Effect of cocaine, lidocaine kindling and carbamazepine on batrachotoxin-induced phosphoinositide hydrolysis in rat brain slices

Russell L. Margolis, De Maw Chuang, Douglas Dick, Susan R.B. Weiss, Robert M. Post

Research output: Contribution to journalArticle

Abstract

Repeated administration of a subconvulsant dose of a local anesthetic will eventually induce seizures, a phenomenon similar to electrical kindling. We have investigated the effect of repeated lidocaine and cocaine administration on the phosphoinositide (PI) hydrolysis induced by batrachotoxin (BTX), a specific Na channel activator. Rats were injected with cocaine or saline daily for 6 days and PI hydrolysis was assayed in sliced frontal cortex. Cocaine treatment had no effect on BTX-induced PI hydrolysis while in vitro cocaine blocked the BTX effect. In a second experiment, rats received daily injections of lidocaine or saline. After a rat developed at least two seizures, it was sacrificed together with a rat receiving lidocaine injections which had never seized and a rat receiving saline injections. Basal, BTX and ibotenic acid (IBO; a glutamate receptor agonist)-stimulated PI hydrolysis did not differ among the three groups in slices of either hippocampus (HC) or piriform cortex (PC) though IBO-stimulated PI hydrolysis was mucg greater in the HC than in the PC. Neither in vitro nor in vivo carbamazepine altered the effect of cocaine on BTX-induced PI hydrolysis. These results demonstrate that local anesthetic kindling does not alter PI hydrolysis coupled to Na channel or IBO activation.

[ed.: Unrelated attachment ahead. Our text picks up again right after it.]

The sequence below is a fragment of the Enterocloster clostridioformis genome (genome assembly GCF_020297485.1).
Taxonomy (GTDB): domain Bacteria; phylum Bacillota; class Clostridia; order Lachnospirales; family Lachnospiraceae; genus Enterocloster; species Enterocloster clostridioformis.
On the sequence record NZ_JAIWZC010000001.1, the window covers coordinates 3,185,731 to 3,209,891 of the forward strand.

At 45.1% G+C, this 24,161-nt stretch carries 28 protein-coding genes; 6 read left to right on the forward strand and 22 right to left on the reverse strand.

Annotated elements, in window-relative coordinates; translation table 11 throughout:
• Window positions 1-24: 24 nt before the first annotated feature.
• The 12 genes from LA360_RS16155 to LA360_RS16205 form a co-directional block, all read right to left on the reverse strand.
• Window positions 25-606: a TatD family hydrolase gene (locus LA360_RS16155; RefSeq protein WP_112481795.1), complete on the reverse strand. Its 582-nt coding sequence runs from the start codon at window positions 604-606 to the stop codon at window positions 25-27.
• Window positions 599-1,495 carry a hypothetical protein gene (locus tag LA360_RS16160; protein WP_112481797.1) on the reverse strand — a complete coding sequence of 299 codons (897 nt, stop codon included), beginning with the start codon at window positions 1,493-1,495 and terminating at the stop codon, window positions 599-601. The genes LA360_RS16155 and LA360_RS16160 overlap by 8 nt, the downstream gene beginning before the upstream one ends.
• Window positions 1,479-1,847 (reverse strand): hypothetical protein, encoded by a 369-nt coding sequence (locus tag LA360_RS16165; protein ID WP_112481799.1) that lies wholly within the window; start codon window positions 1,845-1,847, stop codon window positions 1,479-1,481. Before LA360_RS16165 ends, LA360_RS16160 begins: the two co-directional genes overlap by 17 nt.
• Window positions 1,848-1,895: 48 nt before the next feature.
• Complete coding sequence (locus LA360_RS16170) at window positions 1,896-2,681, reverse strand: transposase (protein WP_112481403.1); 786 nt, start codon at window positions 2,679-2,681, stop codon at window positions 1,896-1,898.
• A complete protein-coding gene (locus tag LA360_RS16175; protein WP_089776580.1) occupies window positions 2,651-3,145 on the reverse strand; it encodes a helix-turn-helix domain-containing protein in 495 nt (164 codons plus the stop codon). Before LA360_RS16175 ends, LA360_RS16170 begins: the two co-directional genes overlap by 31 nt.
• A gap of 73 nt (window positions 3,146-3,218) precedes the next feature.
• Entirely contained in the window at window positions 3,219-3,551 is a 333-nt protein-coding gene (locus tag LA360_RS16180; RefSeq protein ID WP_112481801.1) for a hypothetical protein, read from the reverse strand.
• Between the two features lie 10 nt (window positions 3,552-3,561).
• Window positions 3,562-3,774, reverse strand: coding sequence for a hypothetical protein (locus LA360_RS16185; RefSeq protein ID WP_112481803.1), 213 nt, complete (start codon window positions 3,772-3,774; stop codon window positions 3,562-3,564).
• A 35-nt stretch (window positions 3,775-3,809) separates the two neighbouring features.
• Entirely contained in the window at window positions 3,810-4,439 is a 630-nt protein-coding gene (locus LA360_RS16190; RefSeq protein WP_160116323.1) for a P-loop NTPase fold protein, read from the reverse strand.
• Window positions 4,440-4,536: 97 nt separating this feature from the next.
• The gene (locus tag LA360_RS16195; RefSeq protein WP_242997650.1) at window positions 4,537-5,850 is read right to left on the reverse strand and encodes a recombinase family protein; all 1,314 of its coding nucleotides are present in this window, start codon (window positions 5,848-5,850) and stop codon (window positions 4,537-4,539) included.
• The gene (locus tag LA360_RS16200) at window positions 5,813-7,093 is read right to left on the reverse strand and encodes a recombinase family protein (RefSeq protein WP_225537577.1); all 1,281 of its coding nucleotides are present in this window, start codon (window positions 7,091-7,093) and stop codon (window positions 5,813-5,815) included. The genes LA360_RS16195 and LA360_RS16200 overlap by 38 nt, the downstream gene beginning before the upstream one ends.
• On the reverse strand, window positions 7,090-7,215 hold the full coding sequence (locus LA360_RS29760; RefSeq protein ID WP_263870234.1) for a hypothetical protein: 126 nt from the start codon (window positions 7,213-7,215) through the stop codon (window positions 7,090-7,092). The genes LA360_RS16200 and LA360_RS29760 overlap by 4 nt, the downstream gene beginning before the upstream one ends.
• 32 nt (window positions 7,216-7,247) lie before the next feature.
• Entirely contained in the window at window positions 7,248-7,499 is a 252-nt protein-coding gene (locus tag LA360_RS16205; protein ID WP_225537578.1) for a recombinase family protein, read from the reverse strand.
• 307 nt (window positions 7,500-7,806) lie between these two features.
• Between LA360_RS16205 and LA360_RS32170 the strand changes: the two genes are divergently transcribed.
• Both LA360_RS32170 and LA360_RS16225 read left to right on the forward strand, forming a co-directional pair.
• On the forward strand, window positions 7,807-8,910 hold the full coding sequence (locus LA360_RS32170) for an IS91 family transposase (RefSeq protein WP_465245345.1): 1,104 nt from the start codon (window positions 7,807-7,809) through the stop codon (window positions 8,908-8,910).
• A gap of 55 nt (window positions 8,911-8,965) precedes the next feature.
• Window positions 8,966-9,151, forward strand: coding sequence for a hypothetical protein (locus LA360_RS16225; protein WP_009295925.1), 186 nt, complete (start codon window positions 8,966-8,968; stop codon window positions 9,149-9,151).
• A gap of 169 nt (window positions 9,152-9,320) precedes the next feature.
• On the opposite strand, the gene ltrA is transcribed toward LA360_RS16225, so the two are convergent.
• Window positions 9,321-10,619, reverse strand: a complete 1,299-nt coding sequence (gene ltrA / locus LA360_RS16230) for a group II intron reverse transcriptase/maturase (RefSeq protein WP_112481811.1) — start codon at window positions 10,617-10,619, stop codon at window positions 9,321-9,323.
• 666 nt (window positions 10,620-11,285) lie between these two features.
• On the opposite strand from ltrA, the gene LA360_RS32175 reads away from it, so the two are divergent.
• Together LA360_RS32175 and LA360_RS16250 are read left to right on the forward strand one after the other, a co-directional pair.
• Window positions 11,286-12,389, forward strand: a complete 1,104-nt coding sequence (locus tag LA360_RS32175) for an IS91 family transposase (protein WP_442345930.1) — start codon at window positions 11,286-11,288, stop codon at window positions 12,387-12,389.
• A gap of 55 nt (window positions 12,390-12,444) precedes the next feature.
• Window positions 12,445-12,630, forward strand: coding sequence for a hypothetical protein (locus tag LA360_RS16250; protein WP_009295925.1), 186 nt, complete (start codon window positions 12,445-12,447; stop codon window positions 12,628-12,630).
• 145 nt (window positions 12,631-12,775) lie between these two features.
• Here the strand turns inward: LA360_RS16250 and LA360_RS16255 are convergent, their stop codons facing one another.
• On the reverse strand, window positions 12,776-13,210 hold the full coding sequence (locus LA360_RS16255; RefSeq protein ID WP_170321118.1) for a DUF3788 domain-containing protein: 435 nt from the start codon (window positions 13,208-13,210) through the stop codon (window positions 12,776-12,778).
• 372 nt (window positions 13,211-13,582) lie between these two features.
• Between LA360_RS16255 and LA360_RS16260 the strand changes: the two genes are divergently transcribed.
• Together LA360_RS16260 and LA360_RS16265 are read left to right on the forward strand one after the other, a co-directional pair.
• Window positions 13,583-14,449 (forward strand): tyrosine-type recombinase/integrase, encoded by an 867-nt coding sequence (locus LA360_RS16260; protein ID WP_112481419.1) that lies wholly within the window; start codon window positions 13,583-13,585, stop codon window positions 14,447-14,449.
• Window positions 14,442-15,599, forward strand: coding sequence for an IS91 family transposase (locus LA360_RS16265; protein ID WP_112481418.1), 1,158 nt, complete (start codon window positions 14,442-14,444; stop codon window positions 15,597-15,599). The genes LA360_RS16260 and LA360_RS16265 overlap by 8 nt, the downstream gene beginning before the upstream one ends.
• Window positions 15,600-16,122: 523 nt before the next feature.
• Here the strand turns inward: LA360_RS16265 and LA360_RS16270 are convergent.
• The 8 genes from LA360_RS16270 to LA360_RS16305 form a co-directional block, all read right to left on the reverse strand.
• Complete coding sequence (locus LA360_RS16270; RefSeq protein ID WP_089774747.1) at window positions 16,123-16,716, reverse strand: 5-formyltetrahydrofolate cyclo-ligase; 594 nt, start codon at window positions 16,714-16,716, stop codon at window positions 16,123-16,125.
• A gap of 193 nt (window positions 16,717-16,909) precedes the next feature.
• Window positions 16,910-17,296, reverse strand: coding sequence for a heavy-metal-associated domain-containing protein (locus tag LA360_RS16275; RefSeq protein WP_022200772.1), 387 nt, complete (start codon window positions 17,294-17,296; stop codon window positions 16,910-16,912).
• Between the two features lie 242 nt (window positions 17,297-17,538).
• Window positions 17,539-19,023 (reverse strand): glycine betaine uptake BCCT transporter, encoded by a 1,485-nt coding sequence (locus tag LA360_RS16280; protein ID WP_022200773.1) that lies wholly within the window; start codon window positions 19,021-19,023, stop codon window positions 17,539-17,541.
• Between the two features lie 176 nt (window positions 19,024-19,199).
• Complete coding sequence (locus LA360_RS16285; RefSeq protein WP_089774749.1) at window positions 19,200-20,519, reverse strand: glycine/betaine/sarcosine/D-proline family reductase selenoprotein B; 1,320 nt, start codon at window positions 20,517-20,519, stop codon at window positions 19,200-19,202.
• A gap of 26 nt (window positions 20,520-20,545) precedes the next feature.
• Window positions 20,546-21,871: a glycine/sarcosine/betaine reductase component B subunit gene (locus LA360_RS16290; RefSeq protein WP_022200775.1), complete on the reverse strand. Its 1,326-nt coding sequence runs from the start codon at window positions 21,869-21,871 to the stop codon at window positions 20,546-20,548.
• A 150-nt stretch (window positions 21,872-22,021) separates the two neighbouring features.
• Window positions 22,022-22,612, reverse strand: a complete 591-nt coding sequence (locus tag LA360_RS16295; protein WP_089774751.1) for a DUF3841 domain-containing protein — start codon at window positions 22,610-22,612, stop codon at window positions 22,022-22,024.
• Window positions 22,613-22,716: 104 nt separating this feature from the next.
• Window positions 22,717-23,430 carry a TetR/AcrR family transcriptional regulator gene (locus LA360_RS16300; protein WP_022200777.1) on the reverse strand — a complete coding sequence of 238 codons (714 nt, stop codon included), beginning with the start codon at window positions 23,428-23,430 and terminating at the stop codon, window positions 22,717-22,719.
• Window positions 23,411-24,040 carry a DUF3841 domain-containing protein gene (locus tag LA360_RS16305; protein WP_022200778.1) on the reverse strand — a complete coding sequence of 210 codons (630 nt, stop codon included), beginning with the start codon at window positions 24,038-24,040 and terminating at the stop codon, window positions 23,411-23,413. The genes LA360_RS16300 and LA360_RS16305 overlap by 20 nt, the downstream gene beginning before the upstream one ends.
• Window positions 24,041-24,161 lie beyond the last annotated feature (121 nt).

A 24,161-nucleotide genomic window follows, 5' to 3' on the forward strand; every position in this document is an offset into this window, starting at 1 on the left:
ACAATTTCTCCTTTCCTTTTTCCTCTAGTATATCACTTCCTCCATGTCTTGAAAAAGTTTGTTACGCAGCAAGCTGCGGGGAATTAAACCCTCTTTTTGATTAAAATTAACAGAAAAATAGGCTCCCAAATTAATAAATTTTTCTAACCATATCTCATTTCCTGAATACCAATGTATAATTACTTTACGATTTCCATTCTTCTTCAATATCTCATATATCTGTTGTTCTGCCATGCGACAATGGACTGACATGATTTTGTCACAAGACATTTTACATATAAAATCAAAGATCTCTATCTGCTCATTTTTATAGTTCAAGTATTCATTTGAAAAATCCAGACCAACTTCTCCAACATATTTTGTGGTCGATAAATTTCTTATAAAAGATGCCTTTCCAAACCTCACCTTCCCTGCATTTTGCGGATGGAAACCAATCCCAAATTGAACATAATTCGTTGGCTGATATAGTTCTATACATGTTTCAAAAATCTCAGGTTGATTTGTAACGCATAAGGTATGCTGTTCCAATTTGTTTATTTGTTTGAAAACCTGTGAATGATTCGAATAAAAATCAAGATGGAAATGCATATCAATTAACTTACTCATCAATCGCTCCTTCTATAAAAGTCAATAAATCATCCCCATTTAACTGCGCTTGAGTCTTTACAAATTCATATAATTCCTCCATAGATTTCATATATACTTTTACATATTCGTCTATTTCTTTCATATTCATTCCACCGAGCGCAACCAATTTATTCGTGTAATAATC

Original languageEnglish (US)
Pages (from-to)185-190
Number of pages6
JournalBrain research
Volume614
Issue number1-2
DOIs
StatePublished - Jun 18 1993
Externally publishedYes

Keywords

  • Anesthetic
  • Batrachotoxin
  • Cocaine
  • Ibotenate
  • Kindling
  • Lidocaine
  • Na
  • Phosphoinositide

ASJC Scopus subject areas

  • Neuroscience(all)
  • Molecular Biology
  • Clinical Neurology
  • Developmental Biology

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